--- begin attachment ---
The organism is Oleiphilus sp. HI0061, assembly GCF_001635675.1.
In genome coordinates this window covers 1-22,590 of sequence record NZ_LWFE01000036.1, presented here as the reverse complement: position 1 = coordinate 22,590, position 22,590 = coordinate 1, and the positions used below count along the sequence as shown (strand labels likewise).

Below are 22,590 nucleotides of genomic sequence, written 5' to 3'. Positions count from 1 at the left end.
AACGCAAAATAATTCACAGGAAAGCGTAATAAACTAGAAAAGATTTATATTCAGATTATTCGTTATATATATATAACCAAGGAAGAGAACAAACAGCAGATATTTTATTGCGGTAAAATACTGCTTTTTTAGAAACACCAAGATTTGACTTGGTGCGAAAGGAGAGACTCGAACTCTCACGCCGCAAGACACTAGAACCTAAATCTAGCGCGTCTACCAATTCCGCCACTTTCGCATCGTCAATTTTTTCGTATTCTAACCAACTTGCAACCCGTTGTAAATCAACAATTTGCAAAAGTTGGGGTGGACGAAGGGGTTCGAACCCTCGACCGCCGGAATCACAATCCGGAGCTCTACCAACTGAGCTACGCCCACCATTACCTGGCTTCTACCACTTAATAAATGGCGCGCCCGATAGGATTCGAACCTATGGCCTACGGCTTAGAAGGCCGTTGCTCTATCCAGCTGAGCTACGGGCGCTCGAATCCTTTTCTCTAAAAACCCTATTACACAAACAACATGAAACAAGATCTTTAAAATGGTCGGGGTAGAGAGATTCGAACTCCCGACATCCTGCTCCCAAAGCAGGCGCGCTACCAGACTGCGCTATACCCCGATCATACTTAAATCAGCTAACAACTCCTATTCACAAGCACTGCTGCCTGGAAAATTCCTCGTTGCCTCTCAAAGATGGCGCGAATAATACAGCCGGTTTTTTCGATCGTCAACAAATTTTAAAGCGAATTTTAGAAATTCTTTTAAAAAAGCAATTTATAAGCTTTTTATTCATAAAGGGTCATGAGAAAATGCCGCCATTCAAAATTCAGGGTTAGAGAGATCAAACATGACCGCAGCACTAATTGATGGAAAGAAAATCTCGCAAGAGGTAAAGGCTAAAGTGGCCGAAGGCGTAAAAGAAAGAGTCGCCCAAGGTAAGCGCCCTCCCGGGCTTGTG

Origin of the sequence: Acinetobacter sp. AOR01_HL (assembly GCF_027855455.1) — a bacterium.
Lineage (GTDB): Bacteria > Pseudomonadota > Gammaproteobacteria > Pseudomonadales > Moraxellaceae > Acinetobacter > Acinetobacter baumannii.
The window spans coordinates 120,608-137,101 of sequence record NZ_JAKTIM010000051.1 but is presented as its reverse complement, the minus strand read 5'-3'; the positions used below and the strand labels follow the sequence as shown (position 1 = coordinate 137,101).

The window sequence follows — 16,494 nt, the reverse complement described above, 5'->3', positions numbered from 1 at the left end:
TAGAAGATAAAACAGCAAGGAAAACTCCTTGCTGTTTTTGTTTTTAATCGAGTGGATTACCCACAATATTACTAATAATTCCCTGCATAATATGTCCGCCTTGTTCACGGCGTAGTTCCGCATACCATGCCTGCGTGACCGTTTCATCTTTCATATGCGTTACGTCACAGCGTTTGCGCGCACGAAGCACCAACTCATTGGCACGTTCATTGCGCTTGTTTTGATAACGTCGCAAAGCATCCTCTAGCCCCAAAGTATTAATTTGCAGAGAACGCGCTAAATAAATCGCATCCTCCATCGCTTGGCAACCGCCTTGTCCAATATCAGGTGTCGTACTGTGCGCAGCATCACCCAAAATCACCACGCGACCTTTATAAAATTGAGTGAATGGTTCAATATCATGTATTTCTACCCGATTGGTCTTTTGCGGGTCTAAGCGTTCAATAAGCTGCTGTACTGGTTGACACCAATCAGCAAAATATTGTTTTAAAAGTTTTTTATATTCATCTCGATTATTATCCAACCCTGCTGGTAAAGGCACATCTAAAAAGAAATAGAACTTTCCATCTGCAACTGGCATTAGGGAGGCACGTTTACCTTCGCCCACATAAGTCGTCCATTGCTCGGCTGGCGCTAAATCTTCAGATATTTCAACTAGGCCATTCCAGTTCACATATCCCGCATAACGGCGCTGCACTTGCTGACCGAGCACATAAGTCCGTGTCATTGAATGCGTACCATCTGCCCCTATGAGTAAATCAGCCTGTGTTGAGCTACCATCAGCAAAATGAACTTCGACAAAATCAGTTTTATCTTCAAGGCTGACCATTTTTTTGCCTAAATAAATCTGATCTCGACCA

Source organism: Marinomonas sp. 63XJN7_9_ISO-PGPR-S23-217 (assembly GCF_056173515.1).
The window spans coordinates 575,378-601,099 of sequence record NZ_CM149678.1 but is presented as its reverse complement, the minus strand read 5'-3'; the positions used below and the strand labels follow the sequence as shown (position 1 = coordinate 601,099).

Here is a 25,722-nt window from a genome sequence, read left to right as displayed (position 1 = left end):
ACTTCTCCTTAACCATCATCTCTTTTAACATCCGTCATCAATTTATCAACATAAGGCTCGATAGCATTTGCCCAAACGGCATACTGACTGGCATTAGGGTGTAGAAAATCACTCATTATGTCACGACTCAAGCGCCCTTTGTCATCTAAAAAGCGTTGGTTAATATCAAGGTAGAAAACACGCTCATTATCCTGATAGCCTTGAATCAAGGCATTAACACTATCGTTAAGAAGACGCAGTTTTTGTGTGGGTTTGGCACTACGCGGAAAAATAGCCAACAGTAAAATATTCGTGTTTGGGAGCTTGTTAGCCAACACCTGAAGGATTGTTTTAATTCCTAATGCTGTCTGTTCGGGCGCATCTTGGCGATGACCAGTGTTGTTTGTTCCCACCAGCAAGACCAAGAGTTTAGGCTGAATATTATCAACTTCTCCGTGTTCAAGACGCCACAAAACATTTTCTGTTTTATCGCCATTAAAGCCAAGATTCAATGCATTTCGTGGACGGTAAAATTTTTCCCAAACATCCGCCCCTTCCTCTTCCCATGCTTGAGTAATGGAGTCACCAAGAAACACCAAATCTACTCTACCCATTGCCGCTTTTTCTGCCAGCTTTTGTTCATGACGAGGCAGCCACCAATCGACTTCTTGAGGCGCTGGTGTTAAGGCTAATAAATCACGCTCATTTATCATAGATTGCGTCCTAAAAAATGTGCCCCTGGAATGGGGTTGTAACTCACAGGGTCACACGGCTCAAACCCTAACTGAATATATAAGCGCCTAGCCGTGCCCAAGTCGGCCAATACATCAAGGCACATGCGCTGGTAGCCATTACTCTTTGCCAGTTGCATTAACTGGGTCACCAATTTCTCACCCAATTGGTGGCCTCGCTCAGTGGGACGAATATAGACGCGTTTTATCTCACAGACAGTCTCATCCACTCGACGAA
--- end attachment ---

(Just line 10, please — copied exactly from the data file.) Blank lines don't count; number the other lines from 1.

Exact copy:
Source organism: Marinomonas sp. 63XJN7_9_ISO-PGPR-S23-217 (assembly GCF_056173515.1).